Companies encouraged to reward ability, diligence and high output
Chinese State-owned enterprises should play a leading role in improving the treatment of skilled workers, especially highly skilled talent, a senior official said on Monday.
On Thursday, the general offices of the Communist Party of China Central Committee and State Council jointly released a guideline calling for more incentives for skilled workers by raising their political status, incomes and social benefits.
China has a working population of 776 million, of which only 165 million are skilled, and a mere 47 million are "highly skilled", according to Tang Tao, deputy minister of the Ministry of Human Resources and Social Security.
"That is a truly serious imbalance between demand and supply in the labor market," he said on Monday.
The ministry attributed the shortage in the talent supply mainly to low income, unsatisfactory welfare benefits and poor social status associated with skilled positions.
"The State-owned enterprises, especially those directly under the central government, should take the lead in improving the treatment of technical workers," Tang said.
"We are now talking with the State-owned Assets Supervision and Administration Commission about that. In addition, we are communicating with the All-China Federation of Industry and Commerce, hoping that non-State-owned enterprises can increase skilled workers' benefits."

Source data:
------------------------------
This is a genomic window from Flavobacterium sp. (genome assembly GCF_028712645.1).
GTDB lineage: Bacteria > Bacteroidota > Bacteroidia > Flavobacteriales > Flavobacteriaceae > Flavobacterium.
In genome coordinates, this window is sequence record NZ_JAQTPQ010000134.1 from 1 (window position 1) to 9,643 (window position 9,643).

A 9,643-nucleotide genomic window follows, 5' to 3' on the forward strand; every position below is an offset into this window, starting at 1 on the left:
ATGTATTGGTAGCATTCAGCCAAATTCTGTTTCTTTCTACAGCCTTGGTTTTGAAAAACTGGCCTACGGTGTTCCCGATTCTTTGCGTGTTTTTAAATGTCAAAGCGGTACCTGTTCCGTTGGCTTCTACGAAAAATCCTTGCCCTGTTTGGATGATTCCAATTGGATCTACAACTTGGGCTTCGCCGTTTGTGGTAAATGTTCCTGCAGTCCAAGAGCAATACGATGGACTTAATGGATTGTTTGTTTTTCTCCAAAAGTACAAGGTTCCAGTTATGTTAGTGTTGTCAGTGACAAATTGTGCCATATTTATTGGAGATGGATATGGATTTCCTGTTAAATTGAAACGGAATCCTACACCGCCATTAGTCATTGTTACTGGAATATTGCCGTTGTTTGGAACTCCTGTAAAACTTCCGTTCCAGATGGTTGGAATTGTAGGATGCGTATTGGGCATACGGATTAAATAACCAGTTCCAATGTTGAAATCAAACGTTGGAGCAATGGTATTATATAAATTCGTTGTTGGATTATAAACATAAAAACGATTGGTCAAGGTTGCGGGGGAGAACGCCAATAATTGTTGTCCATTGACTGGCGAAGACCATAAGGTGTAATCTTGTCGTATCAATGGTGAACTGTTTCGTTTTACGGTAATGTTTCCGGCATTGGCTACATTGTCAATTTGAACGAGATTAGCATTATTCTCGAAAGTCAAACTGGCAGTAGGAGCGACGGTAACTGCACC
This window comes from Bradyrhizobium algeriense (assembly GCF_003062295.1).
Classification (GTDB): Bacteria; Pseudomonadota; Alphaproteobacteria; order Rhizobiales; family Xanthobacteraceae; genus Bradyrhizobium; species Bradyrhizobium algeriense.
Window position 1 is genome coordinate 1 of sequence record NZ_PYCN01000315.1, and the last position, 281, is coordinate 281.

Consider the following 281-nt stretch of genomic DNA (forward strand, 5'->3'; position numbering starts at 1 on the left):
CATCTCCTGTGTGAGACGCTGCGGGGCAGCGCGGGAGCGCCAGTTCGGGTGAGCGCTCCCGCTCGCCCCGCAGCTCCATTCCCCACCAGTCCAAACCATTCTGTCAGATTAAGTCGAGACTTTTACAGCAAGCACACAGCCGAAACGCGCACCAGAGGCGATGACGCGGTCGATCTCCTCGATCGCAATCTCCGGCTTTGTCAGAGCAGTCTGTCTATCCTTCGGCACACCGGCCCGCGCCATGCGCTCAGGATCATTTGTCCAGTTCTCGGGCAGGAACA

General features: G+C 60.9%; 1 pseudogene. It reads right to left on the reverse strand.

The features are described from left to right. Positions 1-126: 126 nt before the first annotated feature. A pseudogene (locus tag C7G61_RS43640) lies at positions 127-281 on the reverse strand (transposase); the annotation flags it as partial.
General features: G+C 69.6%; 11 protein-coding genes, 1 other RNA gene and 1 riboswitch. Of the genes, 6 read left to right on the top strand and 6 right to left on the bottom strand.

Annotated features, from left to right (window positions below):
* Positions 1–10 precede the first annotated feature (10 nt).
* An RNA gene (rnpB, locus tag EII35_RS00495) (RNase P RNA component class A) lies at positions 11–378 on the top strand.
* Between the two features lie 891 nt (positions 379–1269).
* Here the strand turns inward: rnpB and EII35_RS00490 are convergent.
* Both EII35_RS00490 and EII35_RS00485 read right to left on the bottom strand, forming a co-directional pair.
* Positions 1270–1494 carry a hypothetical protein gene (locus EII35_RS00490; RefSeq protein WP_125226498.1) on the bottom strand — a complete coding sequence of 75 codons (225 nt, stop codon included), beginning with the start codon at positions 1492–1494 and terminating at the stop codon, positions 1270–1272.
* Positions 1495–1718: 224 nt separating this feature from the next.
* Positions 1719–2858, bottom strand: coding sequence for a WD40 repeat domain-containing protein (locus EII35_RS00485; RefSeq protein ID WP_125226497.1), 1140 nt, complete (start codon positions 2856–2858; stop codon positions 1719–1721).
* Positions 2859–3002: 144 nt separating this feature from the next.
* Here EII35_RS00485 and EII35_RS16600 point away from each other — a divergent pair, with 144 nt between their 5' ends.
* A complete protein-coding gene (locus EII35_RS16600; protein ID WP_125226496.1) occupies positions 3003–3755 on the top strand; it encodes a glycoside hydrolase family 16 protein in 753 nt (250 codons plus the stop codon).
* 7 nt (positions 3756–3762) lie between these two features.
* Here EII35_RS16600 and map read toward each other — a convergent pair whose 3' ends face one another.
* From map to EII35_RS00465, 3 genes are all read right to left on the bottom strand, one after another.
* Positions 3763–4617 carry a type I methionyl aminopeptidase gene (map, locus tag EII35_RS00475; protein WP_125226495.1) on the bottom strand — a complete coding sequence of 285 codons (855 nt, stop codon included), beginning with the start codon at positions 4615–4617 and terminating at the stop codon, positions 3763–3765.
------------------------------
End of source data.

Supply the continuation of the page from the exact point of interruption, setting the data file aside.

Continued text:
According to the guideline, State-owned enterprises' gross payrolls should lean toward highly skilled workers, and average salary increases shouldn't be lower than those for administrative staff.
According to Xinhua News Agency, in some job fairs in Guangdong and Fujian provinces, salaries as high as 20,000 yuan (,200) a month are on offer, but qualified technicians are simply not available.
As for increasing all skilled workers' benefits, the guideline encouraged companies to establish salary systems that can reflect job value, personal ability and work performance. It also advised employers to subsidize complementary allowances for technicians.
It called for companies to guarantee that workers with higher skills, greater diligence and greater output receive better rewards.
"Front-line skilled workers are fresh troops for the Made in China 2025 strategy," Tang said. "They can make high-quality products and provide good related services."
The national strategy is characterized by a switch from low-end manufacturing to more value-added production, with a focus on emerging industries. That calls for more highly skilled industrial workers.
Yan Jinghua, vice-president of All-China Federation of Trade Unions, thought well-qualified and adequate skilled workers had a positive effect on technical innovation.
"There were a total of 607,000 national patents obtained by workers around China from 2013 to 2017. And 15 technological achievements of front-line technicians have won the National Science and Technology Progress Awards in recent years," he said.